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Newspaper Page Text
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Half an hour later Heckinger was told to go to the office of Superin
An offense had been committed, he later learned. A clerk, making
an 82-cent sale, had taken a $2 bill from a customer. This was marked on
the slip. But the clerk had taken a $1 bill out of his own pocket and taken
the $2 bill. The $1 bill was turned into the desk, apparently in the hope that
in the rush of business it would not be noticed. It is the custom at the desk
to look at the amount marked down as received rather than at the money
When Heckinger was brought into Mangold's office he knew nothing
about this. With Mangold was a private detective, who gave his name as
"Smith," but whose real name is said to be Magnus.
They kept him waiting before they would talk. This is always ef
fective when worklnB on nervous i '
Finally Mangold turned to him.
"What the Hell did you do with
that money," he snapped savagely.
Heckinger was taken aback. "I
I don't know what you mean," he fal
tered. Mangold and "Smith" laughed
meaningly. The superintendent, sug
gesting a bird ef prey, then turned a
fire of questions at the helpless, nerv
ous man before him.
"Why , do you think you
can get away with anything like that.
We've got the goods on you and we'll
go the limit."
Question after question was shot at
him, each question accompanied by
a curse intended to produce the
necessary psychological effect.
They laughed at him, they sneered
at him, they bullied him and they
painted lurid pictures of what was
going to happen.
The man, scarcely out of a sick
bed, felt faint. His brain was whirl
ing. It was very new to him. It
seemed as though they had held him
there for hours in their clutches. He
wanted to get away, somewhere.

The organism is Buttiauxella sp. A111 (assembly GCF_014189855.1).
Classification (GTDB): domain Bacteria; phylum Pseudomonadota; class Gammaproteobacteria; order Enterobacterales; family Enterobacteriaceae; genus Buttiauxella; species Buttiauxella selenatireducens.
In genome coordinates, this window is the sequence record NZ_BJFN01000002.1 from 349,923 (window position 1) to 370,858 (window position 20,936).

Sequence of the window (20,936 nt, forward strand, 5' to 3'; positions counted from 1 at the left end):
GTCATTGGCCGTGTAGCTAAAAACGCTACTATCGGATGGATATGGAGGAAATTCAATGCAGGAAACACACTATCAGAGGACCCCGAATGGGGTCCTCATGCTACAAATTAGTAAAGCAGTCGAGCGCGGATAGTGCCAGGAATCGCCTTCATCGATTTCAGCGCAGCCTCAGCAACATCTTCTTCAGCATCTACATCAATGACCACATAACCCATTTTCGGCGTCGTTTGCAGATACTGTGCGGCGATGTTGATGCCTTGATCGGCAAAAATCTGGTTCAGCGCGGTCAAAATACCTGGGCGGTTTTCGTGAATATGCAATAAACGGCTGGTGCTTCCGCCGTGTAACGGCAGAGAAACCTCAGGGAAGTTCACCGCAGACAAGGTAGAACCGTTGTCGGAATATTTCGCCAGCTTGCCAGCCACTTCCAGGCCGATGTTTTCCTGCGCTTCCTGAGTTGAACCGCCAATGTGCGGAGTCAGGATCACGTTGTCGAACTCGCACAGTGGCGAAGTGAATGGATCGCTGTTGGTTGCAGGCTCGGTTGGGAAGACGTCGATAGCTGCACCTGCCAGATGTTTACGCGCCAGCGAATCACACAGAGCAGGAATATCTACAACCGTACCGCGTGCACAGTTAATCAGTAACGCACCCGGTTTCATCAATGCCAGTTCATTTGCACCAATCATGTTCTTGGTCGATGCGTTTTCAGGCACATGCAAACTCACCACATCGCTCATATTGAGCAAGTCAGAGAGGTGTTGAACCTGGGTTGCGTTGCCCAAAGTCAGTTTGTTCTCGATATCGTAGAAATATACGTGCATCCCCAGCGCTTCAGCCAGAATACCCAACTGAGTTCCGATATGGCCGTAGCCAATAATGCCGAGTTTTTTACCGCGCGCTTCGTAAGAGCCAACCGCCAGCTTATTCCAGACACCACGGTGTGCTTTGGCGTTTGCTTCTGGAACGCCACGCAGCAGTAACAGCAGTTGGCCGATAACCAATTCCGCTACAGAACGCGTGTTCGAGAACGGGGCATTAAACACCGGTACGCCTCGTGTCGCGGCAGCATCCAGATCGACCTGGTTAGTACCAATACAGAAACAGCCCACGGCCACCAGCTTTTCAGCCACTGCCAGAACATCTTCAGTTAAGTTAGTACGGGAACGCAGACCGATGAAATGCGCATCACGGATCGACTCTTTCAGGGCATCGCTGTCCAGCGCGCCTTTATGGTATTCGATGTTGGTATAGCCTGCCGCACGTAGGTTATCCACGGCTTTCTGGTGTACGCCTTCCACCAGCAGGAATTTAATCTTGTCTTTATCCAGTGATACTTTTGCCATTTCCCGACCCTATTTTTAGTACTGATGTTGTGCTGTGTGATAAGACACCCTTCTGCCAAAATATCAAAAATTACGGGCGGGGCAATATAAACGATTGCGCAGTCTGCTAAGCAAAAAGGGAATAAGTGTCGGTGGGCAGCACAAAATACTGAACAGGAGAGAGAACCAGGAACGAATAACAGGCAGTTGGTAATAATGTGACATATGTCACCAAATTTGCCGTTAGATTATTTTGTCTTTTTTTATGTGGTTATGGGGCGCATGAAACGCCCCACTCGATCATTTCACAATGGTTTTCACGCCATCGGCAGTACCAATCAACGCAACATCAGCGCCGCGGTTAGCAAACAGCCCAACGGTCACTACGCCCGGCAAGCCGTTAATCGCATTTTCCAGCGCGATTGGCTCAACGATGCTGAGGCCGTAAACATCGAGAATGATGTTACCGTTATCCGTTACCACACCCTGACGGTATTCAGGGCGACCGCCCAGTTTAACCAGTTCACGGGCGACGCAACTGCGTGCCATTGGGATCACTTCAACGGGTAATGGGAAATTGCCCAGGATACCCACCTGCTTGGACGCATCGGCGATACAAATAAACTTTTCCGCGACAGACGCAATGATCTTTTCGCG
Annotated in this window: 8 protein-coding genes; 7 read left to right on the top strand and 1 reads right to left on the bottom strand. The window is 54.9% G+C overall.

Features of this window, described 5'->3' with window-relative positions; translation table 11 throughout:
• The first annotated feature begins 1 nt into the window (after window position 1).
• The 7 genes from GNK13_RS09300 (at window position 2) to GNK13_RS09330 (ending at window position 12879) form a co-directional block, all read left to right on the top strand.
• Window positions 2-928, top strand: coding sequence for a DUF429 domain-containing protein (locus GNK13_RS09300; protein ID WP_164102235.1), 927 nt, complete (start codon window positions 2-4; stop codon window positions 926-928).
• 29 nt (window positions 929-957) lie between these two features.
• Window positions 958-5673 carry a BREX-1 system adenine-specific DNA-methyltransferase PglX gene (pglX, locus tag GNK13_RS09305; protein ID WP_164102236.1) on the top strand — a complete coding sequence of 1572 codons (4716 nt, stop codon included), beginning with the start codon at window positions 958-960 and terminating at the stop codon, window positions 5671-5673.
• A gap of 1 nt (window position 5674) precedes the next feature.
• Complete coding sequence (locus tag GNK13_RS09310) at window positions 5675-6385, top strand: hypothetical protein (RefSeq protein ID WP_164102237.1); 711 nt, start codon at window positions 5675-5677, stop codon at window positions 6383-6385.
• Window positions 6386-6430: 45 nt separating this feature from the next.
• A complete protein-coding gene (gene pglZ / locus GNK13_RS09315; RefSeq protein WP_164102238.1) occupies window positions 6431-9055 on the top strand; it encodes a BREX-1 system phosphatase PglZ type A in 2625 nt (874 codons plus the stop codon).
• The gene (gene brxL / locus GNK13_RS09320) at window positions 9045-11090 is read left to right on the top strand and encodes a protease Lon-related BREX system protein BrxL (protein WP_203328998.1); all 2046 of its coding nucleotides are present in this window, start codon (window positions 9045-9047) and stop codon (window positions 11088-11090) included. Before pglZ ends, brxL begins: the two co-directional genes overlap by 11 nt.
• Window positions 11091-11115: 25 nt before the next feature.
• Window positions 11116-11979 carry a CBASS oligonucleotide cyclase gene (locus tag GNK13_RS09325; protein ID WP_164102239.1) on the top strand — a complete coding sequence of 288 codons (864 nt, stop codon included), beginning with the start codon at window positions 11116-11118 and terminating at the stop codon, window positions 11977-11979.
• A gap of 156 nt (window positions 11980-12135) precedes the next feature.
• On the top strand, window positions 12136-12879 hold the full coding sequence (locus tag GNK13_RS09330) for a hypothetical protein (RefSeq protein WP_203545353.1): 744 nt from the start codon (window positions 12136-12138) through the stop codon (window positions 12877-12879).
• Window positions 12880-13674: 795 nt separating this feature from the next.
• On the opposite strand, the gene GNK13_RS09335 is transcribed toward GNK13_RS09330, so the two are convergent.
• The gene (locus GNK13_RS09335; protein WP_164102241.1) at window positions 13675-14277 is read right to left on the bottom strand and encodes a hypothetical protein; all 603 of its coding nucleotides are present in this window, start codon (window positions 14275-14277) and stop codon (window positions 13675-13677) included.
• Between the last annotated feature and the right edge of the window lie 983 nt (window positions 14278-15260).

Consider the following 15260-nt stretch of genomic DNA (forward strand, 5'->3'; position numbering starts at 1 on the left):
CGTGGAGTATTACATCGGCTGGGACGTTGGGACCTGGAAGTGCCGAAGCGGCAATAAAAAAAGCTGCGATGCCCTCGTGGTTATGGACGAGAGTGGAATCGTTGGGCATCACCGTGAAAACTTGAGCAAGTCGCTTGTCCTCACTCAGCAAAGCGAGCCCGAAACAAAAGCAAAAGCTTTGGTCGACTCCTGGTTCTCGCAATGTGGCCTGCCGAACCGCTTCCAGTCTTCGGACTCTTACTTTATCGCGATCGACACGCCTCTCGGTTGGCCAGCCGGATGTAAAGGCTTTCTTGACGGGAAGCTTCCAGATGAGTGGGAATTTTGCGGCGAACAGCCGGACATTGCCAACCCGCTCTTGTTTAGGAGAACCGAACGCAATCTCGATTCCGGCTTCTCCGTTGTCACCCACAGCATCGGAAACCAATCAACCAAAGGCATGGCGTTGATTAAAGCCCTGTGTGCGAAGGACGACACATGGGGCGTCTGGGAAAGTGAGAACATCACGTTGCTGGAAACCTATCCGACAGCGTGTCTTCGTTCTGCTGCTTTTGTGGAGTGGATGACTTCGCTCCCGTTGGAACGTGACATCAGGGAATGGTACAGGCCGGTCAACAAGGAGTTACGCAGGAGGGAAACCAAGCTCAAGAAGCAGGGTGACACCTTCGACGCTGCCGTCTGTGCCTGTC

Anywhere to be free from those two
Mangold watched him intently. He
saw the agonized expression on his
face. Then the man's energy snap
ped. The superintendent turned to
Smith. "Search him," he ordered.
"Smith" then rifled the man's
Dockets. A'two-dollar-bill as well as
a little change was found on him.
"Ah!" shouted Mangold with tri
umph," now we gotcha."
This was the most crushing of all
to the friendless man who was bat
tling against such tremendous odds".
What did it matter if he defended
himself by proving that an acquaint
ance in a prominent position had
given him a $2 bill the night before.
The Day Book knows the name of
His courage was gone. He wanted
to get away from his tormentors.
Mangold leaned over and shrewdly
suggested, "Now you can get out of
this by signing a confession. We
won't arrest you if you do that. And
besides that bill In your pocket was
MARKED." And he suddenly
brought a $2 bill to light.
This was the last straw needed.
Circumstantial evidence Is a terrible
thing. The man, completely shatter
ed, signed the confession and stag
gered from the room.
He was given what was coming to
him and discharged. Heckinger
went home and went to bed. He was
ill for a week as a result iof a nervous
collapse. When he recovered suffi
ciently he" brought his' case to the
Legal Aid Society. Francis Tousig,
Jewish Aid Society, also became in
terested in the case.
She went to Mangold and he told
her there wasn't any doubt hut what
the man was guilty. The "marked"
bill was absolute proof. It looked
rather bad for Heckinger. But some-